So – here’s where we’re at: I’m going on almost no sleep, my hair is still not clean, I’ve given up jeans entirely for yoga pants, and I’m an emotional wreck still trying to figure out how best to help my middle school kid, while still having a bit of time for his siblings who have their own challenges. Now, add some discord (even more than normal) from the autism community, and voila – I’m a conflicted mess.

Why am I so conflicted? In an effort to save time, first read this November 11th statement from Autism Speaks Founder, Suzanne Wright (linked here): http://www.autismspeaks.org/news/news-item/autism-speaks-washington-call-action. And then read John Elder Robison’s resignation letter to Autism Speaks (linked here): http://jerobison.blogspot.com/2013/11/i-resign-my-roles-at-autism-speaks.html

I’ve been a Volunteer with Autism Speaks for the past 7 years. I have not always agreed with everything they do, but I believe in much of what they stand for. Most of all, serving as a parent volunteer has always felt like a positive way for me to have a focus outside of my home, while still making some small difference for my kids, our family, and our community – that’s important to me. And, let’s be real, it’s nice to share a glass of wine with people who really “get” your life after a committee meeting.

As for Suzanne Wright’s essay – it didn’t work for me. While I get that it hopefully came from a place of compassion and love for her grandson who is severely impacted by autism, it did not fairly represent the “spectrum” of autism, and I think that was a mistake. More and more, it feels like there is a divide forming within the greater autism community between severely impacted/less impacted groups (some say high-functioning/low-functioning), and while this issue is much larger than just Autism Speaks, it is hurting all of us. Suzanne Wright’s words only made that divide grow. Worse, I don’t think using words such as “tragedy” or “burden” help build community or necessarily compel people to take action. They just freak people out – and hurt others. Plus – she forgot that autism does not just affect children. A substantial chunk of that 3 million number is the 5 and over crowd.

For me, John Elder Robison was a dot of glue that sort of held these two camps together within Autism Speaks. He is an adult with Asperger’s, an articulate author/speaker, and someone who truly “gets” neuro-diversity, while at the same time realizing that the way autism impacts his life is very different for individuals who are challenged in almost every way (and everything in between, of course). Autism is not all lollipops and roses and good news stories of tremendous obstacles overcome. He summarizes it perfectly here:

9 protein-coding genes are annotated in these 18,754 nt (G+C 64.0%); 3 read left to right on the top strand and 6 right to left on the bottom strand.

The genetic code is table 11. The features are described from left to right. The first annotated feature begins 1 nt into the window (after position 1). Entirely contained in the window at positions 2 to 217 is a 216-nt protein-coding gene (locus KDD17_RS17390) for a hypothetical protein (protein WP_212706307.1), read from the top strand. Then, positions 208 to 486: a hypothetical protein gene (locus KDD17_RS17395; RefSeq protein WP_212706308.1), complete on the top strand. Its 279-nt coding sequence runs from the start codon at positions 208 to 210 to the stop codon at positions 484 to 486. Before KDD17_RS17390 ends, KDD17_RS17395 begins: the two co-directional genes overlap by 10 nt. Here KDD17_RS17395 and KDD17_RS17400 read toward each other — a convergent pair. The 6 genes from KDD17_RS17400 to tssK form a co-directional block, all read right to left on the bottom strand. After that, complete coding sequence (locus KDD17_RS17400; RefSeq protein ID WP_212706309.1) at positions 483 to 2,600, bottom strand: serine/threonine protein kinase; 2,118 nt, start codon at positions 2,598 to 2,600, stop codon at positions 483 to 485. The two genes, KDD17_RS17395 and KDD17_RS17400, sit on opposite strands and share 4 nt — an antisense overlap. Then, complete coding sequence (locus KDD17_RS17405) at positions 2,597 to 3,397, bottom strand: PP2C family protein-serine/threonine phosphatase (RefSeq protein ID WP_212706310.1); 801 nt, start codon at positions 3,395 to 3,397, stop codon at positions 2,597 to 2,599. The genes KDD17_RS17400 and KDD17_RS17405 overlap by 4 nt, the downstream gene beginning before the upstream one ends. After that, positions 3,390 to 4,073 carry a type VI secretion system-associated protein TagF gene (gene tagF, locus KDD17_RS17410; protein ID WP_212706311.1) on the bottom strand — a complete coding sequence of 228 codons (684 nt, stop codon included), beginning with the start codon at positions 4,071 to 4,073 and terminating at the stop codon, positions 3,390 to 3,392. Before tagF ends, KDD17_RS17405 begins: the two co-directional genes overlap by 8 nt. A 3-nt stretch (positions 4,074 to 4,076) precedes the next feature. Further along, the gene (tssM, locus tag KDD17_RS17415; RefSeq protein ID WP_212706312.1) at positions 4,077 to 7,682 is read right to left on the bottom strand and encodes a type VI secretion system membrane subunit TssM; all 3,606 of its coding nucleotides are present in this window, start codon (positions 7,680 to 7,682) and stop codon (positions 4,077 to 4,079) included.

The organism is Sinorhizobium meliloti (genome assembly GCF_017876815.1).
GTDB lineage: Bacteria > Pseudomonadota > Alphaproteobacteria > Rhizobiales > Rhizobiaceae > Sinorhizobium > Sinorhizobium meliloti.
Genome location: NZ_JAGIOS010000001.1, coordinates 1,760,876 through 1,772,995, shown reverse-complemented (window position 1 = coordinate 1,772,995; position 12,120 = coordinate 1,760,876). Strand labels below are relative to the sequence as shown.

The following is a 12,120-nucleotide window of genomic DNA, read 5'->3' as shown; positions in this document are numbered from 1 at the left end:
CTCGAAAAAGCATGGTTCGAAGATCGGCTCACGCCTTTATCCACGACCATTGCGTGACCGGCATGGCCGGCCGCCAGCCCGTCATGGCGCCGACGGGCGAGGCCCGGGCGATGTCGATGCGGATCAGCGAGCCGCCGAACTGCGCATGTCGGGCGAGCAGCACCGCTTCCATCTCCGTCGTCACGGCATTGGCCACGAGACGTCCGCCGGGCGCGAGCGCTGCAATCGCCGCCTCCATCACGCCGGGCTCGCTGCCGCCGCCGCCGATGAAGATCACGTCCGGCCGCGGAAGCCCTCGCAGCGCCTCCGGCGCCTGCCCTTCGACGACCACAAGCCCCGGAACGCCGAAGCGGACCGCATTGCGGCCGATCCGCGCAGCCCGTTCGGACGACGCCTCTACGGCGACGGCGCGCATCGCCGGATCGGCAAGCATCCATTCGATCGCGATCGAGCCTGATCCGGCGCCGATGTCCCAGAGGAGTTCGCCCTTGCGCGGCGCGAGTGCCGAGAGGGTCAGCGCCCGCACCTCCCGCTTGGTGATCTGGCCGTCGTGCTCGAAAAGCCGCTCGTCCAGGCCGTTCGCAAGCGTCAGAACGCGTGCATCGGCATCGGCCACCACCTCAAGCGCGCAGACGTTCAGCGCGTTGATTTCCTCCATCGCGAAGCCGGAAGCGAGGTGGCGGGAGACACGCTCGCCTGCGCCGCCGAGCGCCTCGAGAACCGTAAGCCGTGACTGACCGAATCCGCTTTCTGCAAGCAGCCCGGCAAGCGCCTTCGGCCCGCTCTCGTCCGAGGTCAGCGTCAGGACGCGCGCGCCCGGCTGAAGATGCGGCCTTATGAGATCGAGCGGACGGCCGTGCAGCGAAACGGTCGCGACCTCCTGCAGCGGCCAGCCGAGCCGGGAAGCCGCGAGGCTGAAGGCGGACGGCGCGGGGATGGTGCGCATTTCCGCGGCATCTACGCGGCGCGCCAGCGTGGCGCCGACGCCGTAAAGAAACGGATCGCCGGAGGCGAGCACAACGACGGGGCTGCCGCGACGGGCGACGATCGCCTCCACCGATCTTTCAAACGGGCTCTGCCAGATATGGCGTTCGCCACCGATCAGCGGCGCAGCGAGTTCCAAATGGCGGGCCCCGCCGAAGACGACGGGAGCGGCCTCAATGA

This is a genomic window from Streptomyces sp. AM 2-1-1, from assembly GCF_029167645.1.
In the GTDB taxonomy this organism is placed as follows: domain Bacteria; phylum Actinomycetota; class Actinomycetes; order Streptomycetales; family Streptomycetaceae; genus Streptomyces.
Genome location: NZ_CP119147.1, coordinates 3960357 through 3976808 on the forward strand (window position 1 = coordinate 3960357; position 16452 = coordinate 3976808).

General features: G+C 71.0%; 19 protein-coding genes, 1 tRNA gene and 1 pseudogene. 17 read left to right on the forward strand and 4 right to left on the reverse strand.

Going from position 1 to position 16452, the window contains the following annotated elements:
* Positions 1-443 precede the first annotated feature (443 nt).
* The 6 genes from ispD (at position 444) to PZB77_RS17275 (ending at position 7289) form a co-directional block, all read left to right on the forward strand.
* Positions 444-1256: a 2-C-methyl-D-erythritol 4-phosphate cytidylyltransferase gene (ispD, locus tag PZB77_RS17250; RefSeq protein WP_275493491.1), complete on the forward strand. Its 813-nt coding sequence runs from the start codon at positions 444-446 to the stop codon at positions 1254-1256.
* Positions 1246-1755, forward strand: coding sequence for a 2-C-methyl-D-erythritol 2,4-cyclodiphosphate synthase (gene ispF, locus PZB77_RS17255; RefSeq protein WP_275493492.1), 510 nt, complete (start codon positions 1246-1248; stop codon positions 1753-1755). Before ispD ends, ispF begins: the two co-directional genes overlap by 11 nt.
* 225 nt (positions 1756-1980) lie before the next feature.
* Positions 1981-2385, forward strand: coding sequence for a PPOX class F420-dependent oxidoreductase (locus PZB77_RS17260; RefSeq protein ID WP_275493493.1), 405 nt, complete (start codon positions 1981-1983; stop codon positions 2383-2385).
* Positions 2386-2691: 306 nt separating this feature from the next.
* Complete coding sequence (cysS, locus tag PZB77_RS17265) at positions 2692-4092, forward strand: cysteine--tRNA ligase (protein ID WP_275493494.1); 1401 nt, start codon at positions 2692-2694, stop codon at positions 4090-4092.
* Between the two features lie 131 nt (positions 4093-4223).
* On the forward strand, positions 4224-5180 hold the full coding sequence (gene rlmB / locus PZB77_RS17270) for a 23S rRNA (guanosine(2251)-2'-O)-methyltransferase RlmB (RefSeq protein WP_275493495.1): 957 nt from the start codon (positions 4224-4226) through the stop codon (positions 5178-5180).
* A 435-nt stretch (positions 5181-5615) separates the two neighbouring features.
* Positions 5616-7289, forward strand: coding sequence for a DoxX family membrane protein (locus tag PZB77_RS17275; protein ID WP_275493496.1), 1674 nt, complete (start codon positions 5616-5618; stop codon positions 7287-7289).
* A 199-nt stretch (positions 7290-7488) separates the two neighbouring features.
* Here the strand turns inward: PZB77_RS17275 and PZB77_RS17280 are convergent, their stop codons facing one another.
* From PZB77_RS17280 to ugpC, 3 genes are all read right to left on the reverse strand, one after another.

“The point here is that there are many ways autistic people can choose to live their (our) lives and all are valid and deserving of respect. Some people want a little help, while others face major challenges. They (and their families) feel great anger and frustration over society’s weak response to their cries for help. As a progressive society I argue that it is our duty to develop ways to meet the very diverse range of needs our community has.”

I was deeply saddened by his resignation, because it signaled to me that the divide is growing, and that this is no longer just fringe/extreme groups bickering amongst themselves. The mainstream autism community (if there is such a thing) is now engaging in the ugliness, and that saddens me.

More than that, as a parent with 2 of my 3 children on the autism spectrum, I’m confused. Ada, while definitely squarely on the spectrum, is really hanging in there. Her strengths and challenges, while uniquely her own, are very different than her brother’s – her challenges are far fewer. Elliott is a conundrum. He doesn’t fit neatly into either camp. I feel like if the spectrum were a long balance beam, he would be covering the middle 1/3 of it complete with giant flips and dramatic dismounts – venturing now and then to the extreme ends for a visit. The big feelings that people are sharing from both the more impacted/less impacted camps both resonate with me. I’ve read some articulate, passionate, heart-felt points of view from both sides and maybe it’s just all hippyish of me, but I wish we could find ways to support one another more. I think Suzanne Wright’s speech did the opposite of that, and John Elder’s departure from the organization signals to me that the community may become even more polarized.

The autism community is as varied as the spectrum itself, and is filled with people with a variety of viewpoints. Given the vastness of the spectrum and the divergence of personalities involved, we’re never going to be a community of sunshine and rainbows – I get that.